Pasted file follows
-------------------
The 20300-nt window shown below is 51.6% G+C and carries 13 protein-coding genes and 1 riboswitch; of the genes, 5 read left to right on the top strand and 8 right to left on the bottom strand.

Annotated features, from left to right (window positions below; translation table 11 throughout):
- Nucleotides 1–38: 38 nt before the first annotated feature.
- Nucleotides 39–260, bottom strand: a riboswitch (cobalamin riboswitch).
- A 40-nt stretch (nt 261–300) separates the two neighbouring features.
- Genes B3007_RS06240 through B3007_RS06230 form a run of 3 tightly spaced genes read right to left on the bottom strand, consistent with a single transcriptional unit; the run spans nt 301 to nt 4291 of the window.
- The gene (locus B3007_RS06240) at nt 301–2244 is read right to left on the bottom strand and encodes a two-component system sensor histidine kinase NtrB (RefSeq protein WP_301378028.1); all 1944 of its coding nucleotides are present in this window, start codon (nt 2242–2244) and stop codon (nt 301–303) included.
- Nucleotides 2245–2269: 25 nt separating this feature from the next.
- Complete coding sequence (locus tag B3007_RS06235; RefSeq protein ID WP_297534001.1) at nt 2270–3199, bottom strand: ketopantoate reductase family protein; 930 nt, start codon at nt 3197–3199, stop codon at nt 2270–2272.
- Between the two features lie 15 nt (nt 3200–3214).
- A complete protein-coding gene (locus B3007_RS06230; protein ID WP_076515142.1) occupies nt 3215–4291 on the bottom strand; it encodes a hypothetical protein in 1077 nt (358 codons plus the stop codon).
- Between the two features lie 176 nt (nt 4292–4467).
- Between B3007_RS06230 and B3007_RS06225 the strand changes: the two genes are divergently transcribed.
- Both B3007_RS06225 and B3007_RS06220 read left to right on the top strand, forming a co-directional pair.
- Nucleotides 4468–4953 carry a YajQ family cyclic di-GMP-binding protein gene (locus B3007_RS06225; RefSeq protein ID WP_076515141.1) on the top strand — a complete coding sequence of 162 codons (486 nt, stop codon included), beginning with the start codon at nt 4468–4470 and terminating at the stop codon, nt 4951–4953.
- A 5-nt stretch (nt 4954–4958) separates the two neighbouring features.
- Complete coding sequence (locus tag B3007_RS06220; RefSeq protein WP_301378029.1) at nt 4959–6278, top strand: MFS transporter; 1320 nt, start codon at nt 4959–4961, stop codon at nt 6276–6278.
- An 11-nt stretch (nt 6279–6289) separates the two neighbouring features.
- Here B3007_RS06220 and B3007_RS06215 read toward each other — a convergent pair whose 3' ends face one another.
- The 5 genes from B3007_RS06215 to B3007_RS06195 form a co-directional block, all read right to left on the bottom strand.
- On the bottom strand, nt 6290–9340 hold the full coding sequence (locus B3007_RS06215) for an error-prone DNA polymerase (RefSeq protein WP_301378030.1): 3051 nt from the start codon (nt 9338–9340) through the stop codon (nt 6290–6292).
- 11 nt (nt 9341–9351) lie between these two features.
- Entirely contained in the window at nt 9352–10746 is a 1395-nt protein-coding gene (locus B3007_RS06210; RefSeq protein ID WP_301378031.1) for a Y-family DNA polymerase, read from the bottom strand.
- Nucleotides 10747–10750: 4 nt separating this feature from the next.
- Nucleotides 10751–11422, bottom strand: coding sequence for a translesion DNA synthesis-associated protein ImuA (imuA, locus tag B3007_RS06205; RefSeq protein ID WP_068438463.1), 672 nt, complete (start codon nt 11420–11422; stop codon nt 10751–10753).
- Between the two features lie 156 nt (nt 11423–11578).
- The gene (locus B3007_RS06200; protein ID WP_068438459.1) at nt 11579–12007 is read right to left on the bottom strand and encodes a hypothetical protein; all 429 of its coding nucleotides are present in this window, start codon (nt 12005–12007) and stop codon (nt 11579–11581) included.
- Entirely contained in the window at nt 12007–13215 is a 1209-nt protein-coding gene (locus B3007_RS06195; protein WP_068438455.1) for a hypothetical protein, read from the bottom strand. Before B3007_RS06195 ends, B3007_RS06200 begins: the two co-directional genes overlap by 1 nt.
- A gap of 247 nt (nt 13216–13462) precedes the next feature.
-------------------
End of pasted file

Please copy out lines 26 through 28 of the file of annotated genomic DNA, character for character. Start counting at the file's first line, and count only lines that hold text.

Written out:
- Between the two features lie 156 nt (nt 11423–11578).
- The gene (locus B3007_RS06200; protein ID WP_068438459.1) at nt 11579–12007 is read right to left on the bottom strand and encodes a hypothetical protein; all 429 of its coding nucleotides are present in this window, start codon (nt 12005–12007) and stop codon (nt 11579–11581) included.
- Entirely contained in the window at nt 12007–13215 is a 1209-nt protein-coding gene (locus B3007_RS06195; protein WP_068438455.1) for a hypothetical protein, read from the bottom strand. Before B3007_RS06195 ends, B3007_RS06200 begins: the two co-directional genes overlap by 1 nt.